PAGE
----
When speaking about Paintbrushes the Encyclopedia Brittanica (2008) notes that paintbrushes are a “device composed of natural or synthetic fibres set into a handle that is used for cleaning, grooming, polishing, writing, or painting. Brushes were used by man as early as the Paleolithic Period (began about 2,500,000 years ago) to apply pigment, as shown by the cave paintings of Altamira in Spain and the Perigord in France. In historical times the early Egyptians used brushes to create their elaborate tomb paintings, while the ancient Chinese employed the tip of a long-haired brush to make the many intricate characters of their writing, a practice continued in the Orient today.”
So what does one do with an old and discarded paleolithic pigment propagator? Well if you’re Rebecca Szeto, you turn it into an exquisite piece of art! That’s right, old and discarded paintbrushes can be turned into works of art IF you have an eye for the creative… and a desire to find “the poetic intersection of the material and the immaterial”. If that sounds a little odd or even ironic, this is exactly what happens when San Francisco artist Rebecca Szeto gets her hand on old paint brushes. What began as an afterthought, Ms. Szeto was looking for something to do with discarded paintbrushes left over from her faux finishing jobs. What she came up with is truly inspiring!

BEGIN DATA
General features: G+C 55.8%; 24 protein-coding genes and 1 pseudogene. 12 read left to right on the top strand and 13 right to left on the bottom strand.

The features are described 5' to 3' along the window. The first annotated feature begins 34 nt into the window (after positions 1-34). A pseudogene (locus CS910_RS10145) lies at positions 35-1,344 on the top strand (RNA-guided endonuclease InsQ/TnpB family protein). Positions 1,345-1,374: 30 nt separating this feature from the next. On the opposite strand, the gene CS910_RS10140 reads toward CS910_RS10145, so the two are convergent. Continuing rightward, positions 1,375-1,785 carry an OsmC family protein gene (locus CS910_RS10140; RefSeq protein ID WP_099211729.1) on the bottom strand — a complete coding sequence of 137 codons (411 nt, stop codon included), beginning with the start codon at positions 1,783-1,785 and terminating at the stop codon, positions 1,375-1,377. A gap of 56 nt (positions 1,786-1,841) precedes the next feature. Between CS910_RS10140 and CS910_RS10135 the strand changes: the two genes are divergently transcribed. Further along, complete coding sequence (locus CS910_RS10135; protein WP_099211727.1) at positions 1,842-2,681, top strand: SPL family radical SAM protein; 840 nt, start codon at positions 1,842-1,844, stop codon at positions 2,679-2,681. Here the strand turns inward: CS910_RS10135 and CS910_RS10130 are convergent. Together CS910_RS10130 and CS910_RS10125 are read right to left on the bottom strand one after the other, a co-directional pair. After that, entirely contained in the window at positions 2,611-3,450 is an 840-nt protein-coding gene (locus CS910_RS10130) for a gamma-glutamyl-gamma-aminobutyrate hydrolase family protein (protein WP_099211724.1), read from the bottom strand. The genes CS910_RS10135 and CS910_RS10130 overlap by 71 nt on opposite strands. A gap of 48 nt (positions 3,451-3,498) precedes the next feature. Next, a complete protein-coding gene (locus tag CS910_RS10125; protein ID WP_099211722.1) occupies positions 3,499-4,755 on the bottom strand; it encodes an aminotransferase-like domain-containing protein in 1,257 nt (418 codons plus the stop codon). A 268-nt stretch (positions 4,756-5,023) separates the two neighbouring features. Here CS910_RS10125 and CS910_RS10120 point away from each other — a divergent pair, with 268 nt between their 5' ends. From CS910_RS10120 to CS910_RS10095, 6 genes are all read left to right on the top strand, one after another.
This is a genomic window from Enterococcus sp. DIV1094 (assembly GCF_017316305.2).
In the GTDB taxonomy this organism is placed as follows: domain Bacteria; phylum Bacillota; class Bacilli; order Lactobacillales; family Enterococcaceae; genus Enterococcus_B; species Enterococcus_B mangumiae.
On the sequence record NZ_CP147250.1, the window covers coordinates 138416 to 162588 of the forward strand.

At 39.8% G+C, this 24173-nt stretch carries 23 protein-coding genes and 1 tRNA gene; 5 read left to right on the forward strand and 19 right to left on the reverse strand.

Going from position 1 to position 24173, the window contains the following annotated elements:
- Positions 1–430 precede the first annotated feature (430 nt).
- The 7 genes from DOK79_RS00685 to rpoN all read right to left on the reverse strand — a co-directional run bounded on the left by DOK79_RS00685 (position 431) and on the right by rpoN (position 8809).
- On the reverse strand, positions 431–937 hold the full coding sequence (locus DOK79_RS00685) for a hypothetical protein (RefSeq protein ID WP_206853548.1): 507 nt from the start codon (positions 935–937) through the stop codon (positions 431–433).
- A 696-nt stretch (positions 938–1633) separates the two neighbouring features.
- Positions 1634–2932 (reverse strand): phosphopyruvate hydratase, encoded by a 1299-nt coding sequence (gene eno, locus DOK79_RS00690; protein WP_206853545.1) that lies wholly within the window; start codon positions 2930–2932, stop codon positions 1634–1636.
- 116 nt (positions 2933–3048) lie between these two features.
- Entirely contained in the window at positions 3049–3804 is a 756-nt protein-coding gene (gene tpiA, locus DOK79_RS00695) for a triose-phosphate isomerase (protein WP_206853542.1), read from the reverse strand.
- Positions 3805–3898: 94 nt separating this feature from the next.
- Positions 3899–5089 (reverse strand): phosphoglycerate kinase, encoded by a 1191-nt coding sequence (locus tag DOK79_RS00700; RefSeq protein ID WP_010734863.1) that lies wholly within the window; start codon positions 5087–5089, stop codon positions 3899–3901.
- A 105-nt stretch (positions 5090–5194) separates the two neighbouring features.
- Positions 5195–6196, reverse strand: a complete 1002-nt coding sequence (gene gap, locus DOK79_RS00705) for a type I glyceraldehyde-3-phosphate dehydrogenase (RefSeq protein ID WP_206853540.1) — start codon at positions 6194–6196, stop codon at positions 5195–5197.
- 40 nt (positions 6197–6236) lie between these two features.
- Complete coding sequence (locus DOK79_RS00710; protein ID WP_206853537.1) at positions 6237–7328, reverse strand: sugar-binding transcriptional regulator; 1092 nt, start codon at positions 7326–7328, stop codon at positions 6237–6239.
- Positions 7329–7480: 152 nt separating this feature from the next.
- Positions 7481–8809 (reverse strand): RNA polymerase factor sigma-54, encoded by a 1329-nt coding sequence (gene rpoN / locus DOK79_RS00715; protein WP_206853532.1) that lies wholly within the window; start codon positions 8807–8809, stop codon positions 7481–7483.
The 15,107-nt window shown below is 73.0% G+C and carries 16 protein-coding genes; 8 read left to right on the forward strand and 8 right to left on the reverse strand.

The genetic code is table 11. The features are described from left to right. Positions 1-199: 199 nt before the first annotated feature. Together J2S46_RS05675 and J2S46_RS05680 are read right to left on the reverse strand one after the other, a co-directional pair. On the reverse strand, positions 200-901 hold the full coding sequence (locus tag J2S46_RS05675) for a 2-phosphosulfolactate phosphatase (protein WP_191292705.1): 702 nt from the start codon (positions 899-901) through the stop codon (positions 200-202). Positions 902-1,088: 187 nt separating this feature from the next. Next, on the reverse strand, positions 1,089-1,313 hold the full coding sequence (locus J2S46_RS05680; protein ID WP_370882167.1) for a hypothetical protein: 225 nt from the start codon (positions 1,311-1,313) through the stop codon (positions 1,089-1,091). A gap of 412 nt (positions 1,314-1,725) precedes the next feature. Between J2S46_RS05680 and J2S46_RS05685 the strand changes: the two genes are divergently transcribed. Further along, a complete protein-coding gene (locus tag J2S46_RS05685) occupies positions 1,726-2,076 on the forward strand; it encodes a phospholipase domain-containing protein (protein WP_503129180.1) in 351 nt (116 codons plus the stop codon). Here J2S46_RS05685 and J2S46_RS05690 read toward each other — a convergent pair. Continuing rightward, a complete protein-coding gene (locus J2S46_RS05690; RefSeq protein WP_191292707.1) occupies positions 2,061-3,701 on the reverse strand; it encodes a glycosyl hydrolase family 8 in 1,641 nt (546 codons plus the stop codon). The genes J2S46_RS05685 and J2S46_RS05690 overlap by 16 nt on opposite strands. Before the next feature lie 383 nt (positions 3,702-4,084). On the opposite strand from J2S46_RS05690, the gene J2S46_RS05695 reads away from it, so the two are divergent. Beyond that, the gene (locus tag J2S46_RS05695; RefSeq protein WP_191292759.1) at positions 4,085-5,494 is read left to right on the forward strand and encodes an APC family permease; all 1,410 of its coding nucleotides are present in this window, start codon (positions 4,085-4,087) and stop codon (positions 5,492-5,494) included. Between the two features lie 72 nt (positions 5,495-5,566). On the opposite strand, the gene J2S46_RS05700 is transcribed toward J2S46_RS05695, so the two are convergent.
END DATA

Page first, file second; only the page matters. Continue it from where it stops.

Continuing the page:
“These works play with notions of re-forming beauty and value. I use humble, end-of-life, mass-produced materials inspired by my experience as a faux finisher. The paintbrush is self-referential, acting as both subject and object. It refers to the history of painting, through the medium of paint, with its own tool.” –Rebecca Szeto
Old Paint Brushes Are Works of Art
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